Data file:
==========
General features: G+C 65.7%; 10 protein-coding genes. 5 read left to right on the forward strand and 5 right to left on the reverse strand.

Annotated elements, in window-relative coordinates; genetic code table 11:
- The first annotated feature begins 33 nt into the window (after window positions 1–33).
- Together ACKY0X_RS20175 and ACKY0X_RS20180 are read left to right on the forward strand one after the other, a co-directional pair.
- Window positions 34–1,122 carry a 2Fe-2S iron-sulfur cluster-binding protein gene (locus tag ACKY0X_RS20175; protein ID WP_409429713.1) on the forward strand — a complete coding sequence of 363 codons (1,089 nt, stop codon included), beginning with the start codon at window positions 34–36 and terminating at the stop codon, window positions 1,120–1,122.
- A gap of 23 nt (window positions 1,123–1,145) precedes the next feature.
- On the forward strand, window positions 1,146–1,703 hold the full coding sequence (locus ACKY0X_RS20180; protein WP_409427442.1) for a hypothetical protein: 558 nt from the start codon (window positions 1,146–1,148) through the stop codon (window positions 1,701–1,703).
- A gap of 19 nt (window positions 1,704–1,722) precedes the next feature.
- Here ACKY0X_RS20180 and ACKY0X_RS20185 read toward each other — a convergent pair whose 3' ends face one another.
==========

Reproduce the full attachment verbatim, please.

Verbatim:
General features: G+C 65.7%; 10 protein-coding genes. 5 read left to right on the forward strand and 5 right to left on the reverse strand.

Annotated elements, in window-relative coordinates; genetic code table 11:
- The first annotated feature begins 33 nt into the window (after window positions 1–33).
- Together ACKY0X_RS20175 and ACKY0X_RS20180 are read left to right on the forward strand one after the other, a co-directional pair.
- Window positions 34–1,122 carry a 2Fe-2S iron-sulfur cluster-binding protein gene (locus tag ACKY0X_RS20175; protein ID WP_409429713.1) on the forward strand — a complete coding sequence of 363 codons (1,089 nt, stop codon included), beginning with the start codon at window positions 34–36 and terminating at the stop codon, window positions 1,120–1,122.
- A gap of 23 nt (window positions 1,123–1,145) precedes the next feature.
- On the forward strand, window positions 1,146–1,703 hold the full coding sequence (locus ACKY0X_RS20180; protein WP_409427442.1) for a hypothetical protein: 558 nt from the start codon (window positions 1,146–1,148) through the stop codon (window positions 1,701–1,703).
- A gap of 19 nt (window positions 1,704–1,722) precedes the next feature.
- Here ACKY0X_RS20180 and ACKY0X_RS20185 read toward each other — a convergent pair whose 3' ends face one another.